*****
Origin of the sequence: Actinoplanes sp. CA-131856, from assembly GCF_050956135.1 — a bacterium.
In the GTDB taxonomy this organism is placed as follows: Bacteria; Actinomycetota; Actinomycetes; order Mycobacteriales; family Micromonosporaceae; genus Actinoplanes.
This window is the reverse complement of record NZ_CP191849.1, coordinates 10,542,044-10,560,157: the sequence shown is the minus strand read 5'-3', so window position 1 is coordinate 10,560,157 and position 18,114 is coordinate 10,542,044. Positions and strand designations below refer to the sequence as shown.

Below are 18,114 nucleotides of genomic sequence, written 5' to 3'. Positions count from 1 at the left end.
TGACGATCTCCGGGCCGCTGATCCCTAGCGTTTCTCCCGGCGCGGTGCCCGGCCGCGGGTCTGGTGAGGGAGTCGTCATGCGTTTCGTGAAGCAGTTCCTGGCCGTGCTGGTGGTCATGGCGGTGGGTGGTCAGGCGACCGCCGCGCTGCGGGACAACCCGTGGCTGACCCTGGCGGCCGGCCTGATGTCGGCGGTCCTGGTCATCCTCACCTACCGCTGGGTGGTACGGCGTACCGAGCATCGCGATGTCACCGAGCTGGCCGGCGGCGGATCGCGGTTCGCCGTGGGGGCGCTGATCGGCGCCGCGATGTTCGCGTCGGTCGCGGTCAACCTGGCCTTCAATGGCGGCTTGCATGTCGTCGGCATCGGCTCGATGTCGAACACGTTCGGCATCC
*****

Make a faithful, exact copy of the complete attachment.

Origin of the sequence: Actinoplanes sp. CA-131856, from assembly GCF_050956135.1 — a bacterium.
In the GTDB taxonomy this organism is placed as follows: Bacteria; Actinomycetota; Actinomycetes; order Mycobacteriales; family Micromonosporaceae; genus Actinoplanes.
This window is the reverse complement of record NZ_CP191849.1, coordinates 10,542,044-10,560,157: the sequence shown is the minus strand read 5'-3', so window position 1 is coordinate 10,560,157 and position 18,114 is coordinate 10,542,044. Positions and strand designations below refer to the sequence as shown.

Below are 18,114 nucleotides of genomic sequence, written 5' to 3'. Positions count from 1 at the left end.
TGACGATCTCCGGGCCGCTGATCCCTAGCGTTTCTCCCGGCGCGGTGCCCGGCCGCGGGTCTGGTGAGGGAGTCGTCATGCGTTTCGTGAAGCAGTTCCTGGCCGTGCTGGTGGTCATGGCGGTGGGTGGTCAGGCGACCGCCGCGCTGCGGGACAACCCGTGGCTGACCCTGGCGGCCGGCCTGATGTCGGCGGTCCTGGTCATCCTCACCTACCGCTGGGTGGTACGGCGTACCGAGCATCGCGATGTCACCGAGCTGGCCGGCGGCGGATCGCGGTTCGCCGTGGGGGCGCTGATCGGCGCCGCGATGTTCGCGTCGGTCGCGGTCAACCTGGCCTTCAATGGCGGCTTGCATGTCGTCGGCATCGGCTCGATGTCGAACACGTTCGGCATCC